Parasite Testing | What You Need to Know (2024)

Parasites are living organisms that need a host (you!) to survive. While some of them don’t cause us any harm, many do. If you have IBS symptoms, you could have parasites living in your gut.

Read on to find out if a parasite test could reveal the reason behind your IBS symptoms.

Is there an at-home test for parasites?

There are many at-home tests for parasites.

Testing for parasites at home is very easy. Our Ultimate and Advanced Gut Health Tests both test for parasites.

What are the signs that you have a parasite?

There are many types of parasites, and they all produce different signs and symptoms in different people.

However, there are some common symptoms that many of them share. Here are ten of the most common symptoms of parasites [Source:]:

  1. diarrhoea
  2. skin bumps or rashes
  3. weight loss
  4. increased appetite
  5. abdominal pain and vomiting
  6. sleeping problems
  7. anaemia
  8. aches and pains
  9. allergies
  10. weakness

Can parasites cause IBS symptoms?

Parasites can, and do cause IBS symptoms [Source:].

If you have IBS symptoms, like diarrhoea, bloating and constipation, you could have a parasite. However, it’s equally likely that you don’t. There are many things that can cause IBS symptoms: a parasitic infection is just one of them.

That’s why a comprehensive stool analysis like a Healthpath Gut Health Test is a great idea: it gives you a window into the goings-on of your gut, and can reveal the root causes of your IBS symptoms.

Could you have a parasite? Test your gut health.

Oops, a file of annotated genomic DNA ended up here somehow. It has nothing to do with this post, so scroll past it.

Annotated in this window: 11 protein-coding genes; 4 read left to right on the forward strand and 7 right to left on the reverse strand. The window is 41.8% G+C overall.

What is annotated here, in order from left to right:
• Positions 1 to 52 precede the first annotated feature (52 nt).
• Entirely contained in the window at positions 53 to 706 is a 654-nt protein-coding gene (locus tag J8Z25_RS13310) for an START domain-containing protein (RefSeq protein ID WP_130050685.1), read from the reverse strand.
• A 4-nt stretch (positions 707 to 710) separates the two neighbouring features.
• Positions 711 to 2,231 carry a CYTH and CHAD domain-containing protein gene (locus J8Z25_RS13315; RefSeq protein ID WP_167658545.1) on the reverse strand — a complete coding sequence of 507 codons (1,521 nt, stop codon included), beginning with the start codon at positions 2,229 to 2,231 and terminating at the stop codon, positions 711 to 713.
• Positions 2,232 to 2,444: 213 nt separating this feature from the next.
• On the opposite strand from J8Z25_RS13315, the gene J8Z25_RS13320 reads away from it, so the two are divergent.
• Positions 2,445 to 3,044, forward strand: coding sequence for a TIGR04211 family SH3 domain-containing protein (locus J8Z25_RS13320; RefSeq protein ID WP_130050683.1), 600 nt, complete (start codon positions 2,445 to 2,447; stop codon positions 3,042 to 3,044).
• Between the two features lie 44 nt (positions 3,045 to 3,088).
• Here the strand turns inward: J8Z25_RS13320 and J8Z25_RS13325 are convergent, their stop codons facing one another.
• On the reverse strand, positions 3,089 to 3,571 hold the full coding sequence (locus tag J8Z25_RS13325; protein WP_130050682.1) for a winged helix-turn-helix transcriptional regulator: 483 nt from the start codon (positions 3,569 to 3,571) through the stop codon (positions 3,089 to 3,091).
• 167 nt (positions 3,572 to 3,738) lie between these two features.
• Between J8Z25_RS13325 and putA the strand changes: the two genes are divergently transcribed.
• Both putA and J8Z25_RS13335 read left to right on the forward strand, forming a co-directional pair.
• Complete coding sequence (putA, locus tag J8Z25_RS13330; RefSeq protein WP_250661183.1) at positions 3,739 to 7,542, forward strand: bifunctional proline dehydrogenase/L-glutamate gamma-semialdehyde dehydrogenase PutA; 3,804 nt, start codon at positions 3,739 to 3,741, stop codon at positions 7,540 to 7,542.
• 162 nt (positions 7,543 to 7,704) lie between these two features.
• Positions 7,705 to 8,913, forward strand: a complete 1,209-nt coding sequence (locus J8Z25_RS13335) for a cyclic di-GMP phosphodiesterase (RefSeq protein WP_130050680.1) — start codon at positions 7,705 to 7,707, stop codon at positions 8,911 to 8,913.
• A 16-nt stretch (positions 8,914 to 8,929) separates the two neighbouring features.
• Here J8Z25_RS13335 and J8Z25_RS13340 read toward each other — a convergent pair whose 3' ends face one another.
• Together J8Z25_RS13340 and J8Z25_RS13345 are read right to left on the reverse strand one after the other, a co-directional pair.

View our gut health tests

What else could be causing symptoms of parasites?

The symptoms of parasites are also the symptoms of many other conditions. In fact, all of the above symptoms can also be symptoms of IBS.

IBS is known as a ‘diagnosis of exclusion.’ That means that your doctor will diagnose you with IBS once they have ruled out other, more serious causes of your symptoms, like IBD (inflammatory bowel disease), cancer or gut infections.

So if you have a diagnosis of IBS, you need to dig deeper into your gut health to find out why you have symptoms like diarrhoea, bloating and constipation.

Some root causes of IBS symptoms are:


SIBO stands for small intestinal bacterial overgrowth. If you have SIBO, it means you have too many bacteria living in your small intestine, where numbers should be much lower than in your lower intestine, or colon. Upto 85% of people with IBS symptoms have SIBO [Source:].

Find out all you need to know about SIBO

Take an at-home SIBO test

Food intolerances

Food intolerances are different to food allergies. Food intolerances often happen as a result of an imbalance of the populations of microbes in your gut, known as dysbiosis [Source:].